* docker run -it -p 8000:8000 splunk/splunk start
  * docker run -it -e SPLUNK_START_ARGS=--accept-license -p 8000:8000 -p 8089:8089 splunk/splunk start
  * docker run -it -e SPLUNK_START_ARGS=--accept-license -e SPLUNK_LICENSE_URI=http://example.com/splunk.li

To see a list of your running containers:

# docker ps

CONTAINER ID        IMAGE                  COMMAND                  CREATED             STATUS                    PORTS                                                                           NAMES
0e9386e6b61e        splunk/splunk:latest   "/sbin/entrypoint.sh…"   54 minutes ago      Up 54 minutes (healthy)   8065/tcp, 8088-8089/tcp, 8191/tcp, 9887/tcp, 9997/tcp, 0.0.0.0:8500->8000/tcp   kind_nobel

To stop your Splunk Enterprise container:

docker container stop <container_id>
# docker container stop 0e9386e6b61e
0e9386e6b61e
[root@rhminisrv andy]# docker ps
CONTAINER ID        IMAGE               COMMAND             CREATED             STATUS              PORTS               NAMES

To list stopped container:

# docker ps --filter "status=exited"

CONTAINER ID        IMAGE                  COMMAND                  CREATED             STATUS                        PORTS               NAMES
36d2c6379bde        splunk/splunk          "/sbin/entrypoint.sh…"   18 minutes ago      Exited (1) 18 minutes ago                         dreamy_sanderson
0e9386e6b61e        splunk/splunk:latest   "/sbin/entrypoint.sh…"   About an hour ago   Exited (143) 16 minutes ago                       kind_nobel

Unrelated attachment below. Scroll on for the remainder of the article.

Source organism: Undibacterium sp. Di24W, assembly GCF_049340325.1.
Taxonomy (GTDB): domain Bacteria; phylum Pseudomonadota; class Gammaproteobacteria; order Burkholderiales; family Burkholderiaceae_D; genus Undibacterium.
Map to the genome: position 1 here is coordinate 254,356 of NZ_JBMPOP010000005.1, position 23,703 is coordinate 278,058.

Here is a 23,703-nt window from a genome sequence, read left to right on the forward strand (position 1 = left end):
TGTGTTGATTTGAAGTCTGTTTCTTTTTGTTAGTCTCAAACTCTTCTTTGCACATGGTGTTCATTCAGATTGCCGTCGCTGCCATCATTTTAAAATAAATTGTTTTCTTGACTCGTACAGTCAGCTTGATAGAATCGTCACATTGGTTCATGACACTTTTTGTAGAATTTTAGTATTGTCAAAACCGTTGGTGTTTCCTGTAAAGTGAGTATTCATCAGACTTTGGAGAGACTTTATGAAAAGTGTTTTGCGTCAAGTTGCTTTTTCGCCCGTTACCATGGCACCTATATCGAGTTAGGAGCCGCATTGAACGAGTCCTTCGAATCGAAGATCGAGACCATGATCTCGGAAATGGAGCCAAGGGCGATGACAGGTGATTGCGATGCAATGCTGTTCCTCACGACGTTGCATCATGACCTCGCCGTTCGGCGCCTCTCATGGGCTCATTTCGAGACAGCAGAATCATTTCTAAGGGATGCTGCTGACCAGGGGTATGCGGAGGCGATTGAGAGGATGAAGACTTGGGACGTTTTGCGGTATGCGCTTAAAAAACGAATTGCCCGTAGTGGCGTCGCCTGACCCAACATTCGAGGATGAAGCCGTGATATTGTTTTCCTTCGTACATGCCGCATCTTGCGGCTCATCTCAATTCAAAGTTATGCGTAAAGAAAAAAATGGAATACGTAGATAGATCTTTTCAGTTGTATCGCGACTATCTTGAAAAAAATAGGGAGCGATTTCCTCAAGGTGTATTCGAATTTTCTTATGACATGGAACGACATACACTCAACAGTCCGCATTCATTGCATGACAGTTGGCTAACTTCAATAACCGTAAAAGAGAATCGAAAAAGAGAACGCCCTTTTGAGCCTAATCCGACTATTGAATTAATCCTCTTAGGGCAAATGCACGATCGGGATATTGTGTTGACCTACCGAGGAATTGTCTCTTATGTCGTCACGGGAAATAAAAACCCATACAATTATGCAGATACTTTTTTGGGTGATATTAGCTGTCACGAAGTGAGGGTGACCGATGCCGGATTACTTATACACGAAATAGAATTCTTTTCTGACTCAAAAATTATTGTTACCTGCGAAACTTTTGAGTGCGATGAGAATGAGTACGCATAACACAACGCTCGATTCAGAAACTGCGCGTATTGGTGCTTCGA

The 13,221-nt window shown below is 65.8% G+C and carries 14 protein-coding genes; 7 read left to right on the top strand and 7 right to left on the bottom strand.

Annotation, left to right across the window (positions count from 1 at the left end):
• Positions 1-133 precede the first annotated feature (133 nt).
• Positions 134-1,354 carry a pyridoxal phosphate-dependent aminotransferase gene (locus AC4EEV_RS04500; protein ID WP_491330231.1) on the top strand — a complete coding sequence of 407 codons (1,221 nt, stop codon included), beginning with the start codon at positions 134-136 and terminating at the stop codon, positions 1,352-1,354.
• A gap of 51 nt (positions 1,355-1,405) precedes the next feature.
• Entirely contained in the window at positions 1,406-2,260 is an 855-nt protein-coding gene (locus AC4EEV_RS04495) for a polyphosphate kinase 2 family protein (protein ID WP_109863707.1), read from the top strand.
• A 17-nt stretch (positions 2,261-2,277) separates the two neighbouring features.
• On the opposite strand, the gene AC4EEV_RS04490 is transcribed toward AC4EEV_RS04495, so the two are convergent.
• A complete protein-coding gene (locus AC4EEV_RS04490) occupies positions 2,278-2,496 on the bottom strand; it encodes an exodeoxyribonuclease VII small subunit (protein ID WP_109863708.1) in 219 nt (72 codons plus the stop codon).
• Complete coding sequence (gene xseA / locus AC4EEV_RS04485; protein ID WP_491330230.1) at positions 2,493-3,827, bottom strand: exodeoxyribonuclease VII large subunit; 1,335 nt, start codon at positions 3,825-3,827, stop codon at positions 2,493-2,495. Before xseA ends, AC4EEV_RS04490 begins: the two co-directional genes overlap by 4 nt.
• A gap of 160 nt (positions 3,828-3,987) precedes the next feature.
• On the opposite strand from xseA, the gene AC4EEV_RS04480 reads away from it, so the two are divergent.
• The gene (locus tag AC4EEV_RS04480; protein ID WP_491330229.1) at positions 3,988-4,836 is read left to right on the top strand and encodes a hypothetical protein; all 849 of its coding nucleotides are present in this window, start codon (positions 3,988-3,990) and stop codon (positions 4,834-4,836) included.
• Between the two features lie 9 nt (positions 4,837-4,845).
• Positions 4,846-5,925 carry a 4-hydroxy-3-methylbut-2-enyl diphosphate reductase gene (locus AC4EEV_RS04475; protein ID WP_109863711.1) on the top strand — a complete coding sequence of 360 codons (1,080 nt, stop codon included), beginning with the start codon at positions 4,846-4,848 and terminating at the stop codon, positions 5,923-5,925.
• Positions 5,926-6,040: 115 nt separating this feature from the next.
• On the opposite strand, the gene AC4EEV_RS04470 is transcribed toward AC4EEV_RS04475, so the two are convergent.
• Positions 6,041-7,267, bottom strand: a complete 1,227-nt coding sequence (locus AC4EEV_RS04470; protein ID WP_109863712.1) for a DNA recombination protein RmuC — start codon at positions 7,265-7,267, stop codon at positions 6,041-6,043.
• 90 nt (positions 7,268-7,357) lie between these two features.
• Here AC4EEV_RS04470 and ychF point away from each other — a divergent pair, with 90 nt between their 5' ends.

To start a stopped container:

docker container start <container_id>
# docker container start 0e9386e6b61e
0e9386e6b61e

You can check it again:

# docker ps
CONTAINER ID        IMAGE                  COMMAND                  CREATED             STATUS                    PORTS                                                                           NAMES
0e9386e6b61e        splunk/splunk:latest   "/sbin/entrypoint.sh…"   About an hour ago   Up 31 seconds (healthy)   8065/tcp, 8088-8089/tcp, 8191/tcp, 9887/tcp, 9997/tcp, 0.0.0.0:8500->8000/tcp   kind_nobel

To access a running Splunk Enterprise container to perform administrative tasks, such as modifying configuration files:

# docker exec -it <container_id> bash

ansible@0e9386e6b61e splunk]$ pwd
/opt/splunk
[ansible@0e9386e6b61e splunk]$ ls
README-splunk.txt  etc      license-eula.txt  splunk-8.0.2-a7f645ddaf91-linux-2.6-x86_64-manifest
bin                include  openssl           var
copyright.txt      lib      share

[ansible@0e9386e6b61e splunk]$ exit
exit

That’s it, hopefully everything went seamlessly and Happy Splunking!